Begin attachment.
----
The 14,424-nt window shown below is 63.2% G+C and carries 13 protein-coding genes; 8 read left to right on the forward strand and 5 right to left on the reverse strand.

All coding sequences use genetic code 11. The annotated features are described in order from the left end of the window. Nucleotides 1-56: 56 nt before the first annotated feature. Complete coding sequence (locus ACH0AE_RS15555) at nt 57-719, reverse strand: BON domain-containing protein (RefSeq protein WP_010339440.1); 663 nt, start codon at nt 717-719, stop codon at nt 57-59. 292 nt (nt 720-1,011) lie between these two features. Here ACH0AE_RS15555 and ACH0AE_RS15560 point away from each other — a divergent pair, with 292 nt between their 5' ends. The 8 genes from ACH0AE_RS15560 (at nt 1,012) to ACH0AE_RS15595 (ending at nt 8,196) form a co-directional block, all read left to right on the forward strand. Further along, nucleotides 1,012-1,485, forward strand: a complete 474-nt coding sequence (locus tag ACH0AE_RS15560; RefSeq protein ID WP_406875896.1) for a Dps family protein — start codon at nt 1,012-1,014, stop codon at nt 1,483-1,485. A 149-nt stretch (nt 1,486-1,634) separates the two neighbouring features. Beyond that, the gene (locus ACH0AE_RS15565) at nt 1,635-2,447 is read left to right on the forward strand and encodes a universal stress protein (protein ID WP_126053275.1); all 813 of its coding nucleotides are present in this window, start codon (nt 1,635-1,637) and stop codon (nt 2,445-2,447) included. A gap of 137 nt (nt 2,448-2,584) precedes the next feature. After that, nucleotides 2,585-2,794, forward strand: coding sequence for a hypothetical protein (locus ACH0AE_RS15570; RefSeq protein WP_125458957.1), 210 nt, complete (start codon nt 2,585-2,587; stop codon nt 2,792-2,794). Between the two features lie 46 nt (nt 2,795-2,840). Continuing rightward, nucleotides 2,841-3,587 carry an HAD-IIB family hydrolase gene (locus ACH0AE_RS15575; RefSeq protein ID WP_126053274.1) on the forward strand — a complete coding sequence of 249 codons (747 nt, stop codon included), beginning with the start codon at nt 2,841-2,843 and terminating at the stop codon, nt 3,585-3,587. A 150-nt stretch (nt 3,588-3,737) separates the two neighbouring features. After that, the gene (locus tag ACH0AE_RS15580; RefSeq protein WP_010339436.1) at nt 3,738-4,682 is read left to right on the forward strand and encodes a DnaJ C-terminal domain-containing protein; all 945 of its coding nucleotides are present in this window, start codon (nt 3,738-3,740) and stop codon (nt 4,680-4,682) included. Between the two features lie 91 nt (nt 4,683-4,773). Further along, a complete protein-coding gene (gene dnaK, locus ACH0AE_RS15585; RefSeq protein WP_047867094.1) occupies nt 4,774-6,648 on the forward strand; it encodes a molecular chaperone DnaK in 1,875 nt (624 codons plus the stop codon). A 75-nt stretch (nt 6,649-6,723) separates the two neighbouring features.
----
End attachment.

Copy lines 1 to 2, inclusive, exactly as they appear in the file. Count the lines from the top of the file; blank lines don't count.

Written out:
The 14,424-nt window shown below is 63.2% G+C and carries 13 protein-coding genes; 8 read left to right on the forward strand and 5 right to left on the reverse strand.

All coding sequences use genetic code 11. The annotated features are described in order from the left end of the window. Nucleotides 1-56: 56 nt before the first annotated feature. Complete coding sequence (locus ACH0AE_RS15555) at nt 57-719, reverse strand: BON domain-containing protein (RefSeq protein WP_010339440.1); 663 nt, start codon at nt 717-719, stop codon at nt 57-59. 292 nt (nt 720-1,011) lie between these two features. Here ACH0AE_RS15555 and ACH0AE_RS15560 point away from each other — a divergent pair, with 292 nt between their 5' ends. The 8 genes from ACH0AE_RS15560 (at nt 1,012) to ACH0AE_RS15595 (ending at nt 8,196) form a co-directional block, all read left to right on the forward strand. Further along, nucleotides 1,012-1,485, forward strand: a complete 474-nt coding sequence (locus tag ACH0AE_RS15560; RefSeq protein ID WP_406875896.1) for a Dps family protein — start codon at nt 1,012-1,014, stop codon at nt 1,483-1,485. A 149-nt stretch (nt 1,486-1,634) separates the two neighbouring features. Beyond that, the gene (locus ACH0AE_RS15565) at nt 1,635-2,447 is read left to right on the forward strand and encodes a universal stress protein (protein ID WP_126053275.1); all 813 of its coding nucleotides are present in this window, start codon (nt 1,635-1,637) and stop codon (nt 2,445-2,447) included. A gap of 137 nt (nt 2,448-2,584) precedes the next feature. After that, nucleotides 2,585-2,794, forward strand: coding sequence for a hypothetical protein (locus ACH0AE_RS15570; RefSeq protein WP_125458957.1), 210 nt, complete (start codon nt 2,585-2,587; stop codon nt 2,792-2,794). Between the two features lie 46 nt (nt 2,795-2,840). Continuing rightward, nucleotides 2,841-3,587 carry an HAD-IIB family hydrolase gene (locus ACH0AE_RS15575; RefSeq protein ID WP_126053274.1) on the forward strand — a complete coding sequence of 249 codons (747 nt, stop codon included), beginning with the start codon at nt 2,841-2,843 and terminating at the stop codon, nt 3,585-3,587. A 150-nt stretch (nt 3,588-3,737) separates the two neighbouring features. After that, the gene (locus tag ACH0AE_RS15580; RefSeq protein WP_010339436.1) at nt 3,738-4,682 is read left to right on the forward strand and encodes a DnaJ C-terminal domain-containing protein; all 945 of its coding nucleotides are present in this window, start codon (nt 3,738-3,740) and stop codon (nt 4,680-4,682) included. Between the two features lie 91 nt (nt 4,683-4,773). Further along, a complete protein-coding gene (gene dnaK, locus ACH0AE_RS15585; RefSeq protein WP_047867094.1) occupies nt 4,774-6,648 on the forward strand; it encodes a molecular chaperone DnaK in 1,875 nt (624 codons plus the stop codon). A 75-nt stretch (nt 6,649-6,723) separates the two neighbouring features.